In fact, the assem­bly line only re-opened in 2011 as a result of mas­sive wage and ben­e­fit con­ces­sions made by the UAW — includ­ing accept­ing a two-tier wage sys­tem—that made it prof­itable for GM to take work from Mex­i­co and trans­fer it to Spring Hill. And last year, GM announced that they were going to invest $350 mil­lion into the plant and add 1,800 jobs. All this is proof, Her­ron says, that the UAW is not hurt­ing job prospects in Tennessee. 

Mean­while, Cork­er vot­ed against the bailout that Pres­i­dent Oba­ma and the UAW wide­ly tout as sav­ing the auto indus­try, say­ing, This admin­is­tra­tion has decid­ed they know bet­ter than our courts and our free mar­ket process how to deal with these com­pa­nies. … This is a major pow­er grab.” 

Her­ron says that while oth­er sen­a­tors made an effort to keep their man­u­fac­tur­ing sec­tors thriv­ing, Cork­er did no such thing. Sen­a­tor Cork­er was right in the mid­dle of the [auto bailout] hear­ings and there was a great deal of con­cern that we were not being appro­pri­ate­ly rep­re­sent­ed at that lev­el,” he says. All the oth­er elect­ed lead­ers were mak­ing a pitch for their [local] plants — that was­n’t the case for our senator.”

Over­all, Her­ron says, he’s dis­mayed by the senator’s turn toward severe anti-union sen­ti­ment dur­ing the past five years.

But not every­one is sur­prised by the trans­for­ma­tion. Demo­c­ra­t­ic polit­i­cal activists in Ten­nessee say the sen­a­tor’s increased anti-union sen­ti­ment stems from his desire to run for high­er office. They claim Cork­er is try­ing to shed the label of a D.C. deal­mak­er“ slapped on him by pub­li­ca­tions like Politi­co. In order to shore up his sup­port among grass­roots Tea Par­ty activists, they say, he’s pub­licly fight­ing the UAW.

For­mer Ten­nessee Demo­c­ra­t­ic Par­ty Chair Chip For­rester says that the 2009 bailout hear­ings rep­re­sent­ed a major turn­ing point for Cork­er. As a rel­a­tive­ly unknown fresh­man sen­a­tor, he says, Cork­er was able to gain a reg­u­lar rota­tion on the TV cir­cuit when he opposed the UAW in the bailout. Accord­ing to For­rester, Cork­er real­ized then that he could move up the lad­der in the Repub­li­can Par­ty by lead­ing the charge against the biggest backer of the Demo­c­ra­t­ic Par­ty — orga­nized labor.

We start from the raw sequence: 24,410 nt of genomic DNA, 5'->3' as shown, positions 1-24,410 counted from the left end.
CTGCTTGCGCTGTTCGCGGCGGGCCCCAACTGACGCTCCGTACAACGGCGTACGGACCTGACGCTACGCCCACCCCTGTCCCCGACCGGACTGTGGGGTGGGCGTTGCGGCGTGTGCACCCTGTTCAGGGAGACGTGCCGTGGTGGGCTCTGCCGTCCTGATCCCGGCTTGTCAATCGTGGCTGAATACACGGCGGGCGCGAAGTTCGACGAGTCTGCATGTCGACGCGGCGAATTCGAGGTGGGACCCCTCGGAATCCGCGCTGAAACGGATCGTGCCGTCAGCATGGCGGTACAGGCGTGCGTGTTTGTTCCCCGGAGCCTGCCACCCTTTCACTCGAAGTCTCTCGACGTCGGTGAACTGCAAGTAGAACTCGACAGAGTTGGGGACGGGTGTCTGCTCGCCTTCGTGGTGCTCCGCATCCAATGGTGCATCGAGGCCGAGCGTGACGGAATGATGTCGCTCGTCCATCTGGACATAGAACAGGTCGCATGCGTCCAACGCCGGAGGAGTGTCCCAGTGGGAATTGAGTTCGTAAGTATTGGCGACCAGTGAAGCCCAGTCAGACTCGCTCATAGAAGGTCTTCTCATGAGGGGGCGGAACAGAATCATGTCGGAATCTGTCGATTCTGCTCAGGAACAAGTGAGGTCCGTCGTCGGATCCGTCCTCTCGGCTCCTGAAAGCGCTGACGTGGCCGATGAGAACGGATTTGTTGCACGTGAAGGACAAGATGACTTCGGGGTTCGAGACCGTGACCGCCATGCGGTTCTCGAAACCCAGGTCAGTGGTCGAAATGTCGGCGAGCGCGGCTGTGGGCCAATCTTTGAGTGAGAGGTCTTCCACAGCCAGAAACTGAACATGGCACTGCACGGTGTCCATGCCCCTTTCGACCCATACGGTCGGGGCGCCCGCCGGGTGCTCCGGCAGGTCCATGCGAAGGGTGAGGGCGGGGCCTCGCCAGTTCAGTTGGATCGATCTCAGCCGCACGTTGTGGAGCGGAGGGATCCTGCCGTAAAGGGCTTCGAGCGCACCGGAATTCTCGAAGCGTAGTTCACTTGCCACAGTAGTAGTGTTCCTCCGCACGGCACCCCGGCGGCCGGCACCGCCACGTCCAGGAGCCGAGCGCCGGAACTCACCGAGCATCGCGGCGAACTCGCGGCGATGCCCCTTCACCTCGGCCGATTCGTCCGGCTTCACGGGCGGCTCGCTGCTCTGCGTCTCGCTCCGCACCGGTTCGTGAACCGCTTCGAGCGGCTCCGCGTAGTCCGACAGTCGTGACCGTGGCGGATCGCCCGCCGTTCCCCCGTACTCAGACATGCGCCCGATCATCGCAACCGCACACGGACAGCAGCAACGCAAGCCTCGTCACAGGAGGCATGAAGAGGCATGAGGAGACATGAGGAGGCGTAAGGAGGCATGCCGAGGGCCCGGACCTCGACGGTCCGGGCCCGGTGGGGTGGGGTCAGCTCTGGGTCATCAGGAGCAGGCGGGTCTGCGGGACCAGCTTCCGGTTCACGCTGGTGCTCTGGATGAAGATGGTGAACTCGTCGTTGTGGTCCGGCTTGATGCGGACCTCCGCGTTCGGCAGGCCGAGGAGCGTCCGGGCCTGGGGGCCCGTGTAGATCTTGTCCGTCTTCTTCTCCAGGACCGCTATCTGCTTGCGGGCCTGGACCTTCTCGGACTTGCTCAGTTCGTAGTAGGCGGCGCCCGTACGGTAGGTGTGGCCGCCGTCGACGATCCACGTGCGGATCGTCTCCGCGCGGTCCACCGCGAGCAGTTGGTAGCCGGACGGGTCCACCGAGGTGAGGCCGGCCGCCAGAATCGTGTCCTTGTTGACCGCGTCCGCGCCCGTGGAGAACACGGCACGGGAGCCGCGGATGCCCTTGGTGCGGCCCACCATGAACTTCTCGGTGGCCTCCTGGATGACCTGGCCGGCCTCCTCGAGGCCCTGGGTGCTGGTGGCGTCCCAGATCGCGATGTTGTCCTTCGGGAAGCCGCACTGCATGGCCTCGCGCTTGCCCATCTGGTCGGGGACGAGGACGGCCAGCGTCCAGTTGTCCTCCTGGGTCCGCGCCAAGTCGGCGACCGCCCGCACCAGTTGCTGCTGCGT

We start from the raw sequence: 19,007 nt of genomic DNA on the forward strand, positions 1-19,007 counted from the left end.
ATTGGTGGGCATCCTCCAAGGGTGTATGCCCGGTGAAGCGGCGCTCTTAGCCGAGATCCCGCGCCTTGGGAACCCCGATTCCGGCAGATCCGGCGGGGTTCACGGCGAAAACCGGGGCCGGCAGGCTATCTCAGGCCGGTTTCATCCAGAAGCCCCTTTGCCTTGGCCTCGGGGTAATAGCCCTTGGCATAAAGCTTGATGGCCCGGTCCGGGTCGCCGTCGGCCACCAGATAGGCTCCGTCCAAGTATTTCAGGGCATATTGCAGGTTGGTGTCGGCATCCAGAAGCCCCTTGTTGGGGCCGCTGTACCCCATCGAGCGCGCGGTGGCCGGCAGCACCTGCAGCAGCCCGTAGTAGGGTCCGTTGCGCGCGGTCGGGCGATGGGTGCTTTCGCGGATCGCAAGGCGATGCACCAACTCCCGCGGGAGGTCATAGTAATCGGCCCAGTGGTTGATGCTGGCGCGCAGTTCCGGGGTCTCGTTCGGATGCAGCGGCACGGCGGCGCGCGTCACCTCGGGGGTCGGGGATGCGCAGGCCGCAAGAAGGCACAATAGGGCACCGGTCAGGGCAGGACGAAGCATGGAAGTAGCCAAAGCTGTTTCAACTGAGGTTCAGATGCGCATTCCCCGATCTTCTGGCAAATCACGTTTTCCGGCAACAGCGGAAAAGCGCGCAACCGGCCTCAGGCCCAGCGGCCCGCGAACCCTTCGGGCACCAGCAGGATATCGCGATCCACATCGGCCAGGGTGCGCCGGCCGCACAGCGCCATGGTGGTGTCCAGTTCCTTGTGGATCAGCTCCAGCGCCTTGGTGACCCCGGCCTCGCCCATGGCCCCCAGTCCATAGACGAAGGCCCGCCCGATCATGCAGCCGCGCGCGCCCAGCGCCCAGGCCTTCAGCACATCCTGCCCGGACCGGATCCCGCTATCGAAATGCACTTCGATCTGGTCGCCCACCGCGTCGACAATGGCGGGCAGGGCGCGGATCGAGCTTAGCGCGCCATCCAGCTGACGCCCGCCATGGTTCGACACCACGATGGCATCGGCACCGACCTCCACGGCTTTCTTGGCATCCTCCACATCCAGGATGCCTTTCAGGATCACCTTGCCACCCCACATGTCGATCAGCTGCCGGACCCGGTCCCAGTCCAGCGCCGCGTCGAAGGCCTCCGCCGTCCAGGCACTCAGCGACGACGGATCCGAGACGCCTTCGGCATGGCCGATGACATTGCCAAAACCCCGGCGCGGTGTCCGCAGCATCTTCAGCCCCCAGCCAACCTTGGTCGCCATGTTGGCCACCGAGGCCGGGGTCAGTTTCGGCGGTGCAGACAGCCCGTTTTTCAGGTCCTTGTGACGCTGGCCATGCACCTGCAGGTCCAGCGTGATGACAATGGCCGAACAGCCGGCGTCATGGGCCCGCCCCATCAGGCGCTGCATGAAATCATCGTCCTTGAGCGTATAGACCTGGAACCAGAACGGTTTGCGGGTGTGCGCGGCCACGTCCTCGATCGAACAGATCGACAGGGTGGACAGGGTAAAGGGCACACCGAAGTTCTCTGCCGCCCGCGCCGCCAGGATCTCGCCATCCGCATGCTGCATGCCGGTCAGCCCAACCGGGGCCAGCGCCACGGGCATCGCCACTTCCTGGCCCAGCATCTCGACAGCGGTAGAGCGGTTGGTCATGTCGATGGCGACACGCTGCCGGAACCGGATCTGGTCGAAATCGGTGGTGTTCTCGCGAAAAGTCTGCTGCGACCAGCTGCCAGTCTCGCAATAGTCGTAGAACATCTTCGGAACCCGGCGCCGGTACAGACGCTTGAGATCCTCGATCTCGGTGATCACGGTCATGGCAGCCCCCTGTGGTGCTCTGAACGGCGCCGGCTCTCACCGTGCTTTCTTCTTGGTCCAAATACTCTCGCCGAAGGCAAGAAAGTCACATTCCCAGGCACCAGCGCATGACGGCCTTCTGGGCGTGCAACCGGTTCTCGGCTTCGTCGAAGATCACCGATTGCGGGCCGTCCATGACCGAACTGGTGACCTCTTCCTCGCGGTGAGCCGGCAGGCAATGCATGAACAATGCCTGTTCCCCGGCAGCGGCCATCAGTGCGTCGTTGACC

“[In the past], he has­n’t been vora­cious about stuff like that, and this is like a new twist. Gen­er­al­ly, he has been on the mod­er­ate side. The whole I am a union-bust­ing kind of guy’ was nev­er a part of his polit­i­cal char­ac­ter.” says For­rester. There are a hun­dred guys and gals who get up in the morn­ing and see Mr. Pres­i­dent’ in the mir­ror. Bob Cork­er is a short lit­tle guy with a big ego. I am sure he har­bors that thought. … Being anti-labor makes sense from that perspective.”

For any­one who was around dur­ing the efforts to help sta­bi­lize the auto indus­try and save jobs at a time when they were reel­ing, this should be no sur­prise,” agrees Jim Man­ley, who was inti­mate­ly involved in the auto bailout deal in the Sen­ate as a top aide to Har­ry Reid (D‑Nev.). When Sen­a­tor Cork­er first entered the nego­ti­a­tions, he appeared to be serv­ing as an hon­est bro­ker, but as pres­sure from some with­in his par­ty grew, he start­ed propos­ing one idea after anoth­er to stick it to the unions.”

As for Corker’s alleged White House goals, Man­ley isn’t so sure. He thinks Cork­er may just be try­ing to move up in the Sen­ate. I’m not so sure if he has pres­i­den­tial ambi­tions, but I do know that he sym­bol­izes the debate with­in a Repub­li­can Par­ty that is still dom­i­nat­ed by the Tea Par­ty and con­ser­v­a­tive activists,” he says.

Over­all, Corker’s motives for his­tor­i­cal­ly oppos­ing the union aren’t clear. But for activists focused on win­ning the union elec­tion this Feb­ru­ary, it doesn’t mat­ter. After all, while Cork­er may have a lot of polit­i­cal influ­ence, he doesn’t have the abil­i­ty to talk to employ­ees all day long on the shop floor. With Volk­swa­gen remain­ing neu­tral, that domain belongs to the work­ers — and ulti­mate­ly, the deci­sion on whether or not to join a union will be up to them.

I think we have a damn good shot,” wrote Volk­swa­gen work­er Byron Spencer on Face­book as he pre­pared for his morn­ing shift at the plant. “[Volk­swa­gen is] giv­ing the union a chance to make a pre­sen­ta­tion at the all-team meet­ing today.” 

Full dis­clo­sure: The author’s moth­er worked on an auto assem­bly line at a VW plant in West­more­land Coun­ty, Pa., until it closed in 1988, and was a mem­ber of UAW. UAW is a web­site spon­sor of In These Times. Spon­sors have no role in edi­to­r­i­al content.

Mike Elk wrote for In These Times and its labor blog, Work­ing In These Times, from 2010 to 2014. He is cur­rent­ly a labor reporter at Politico.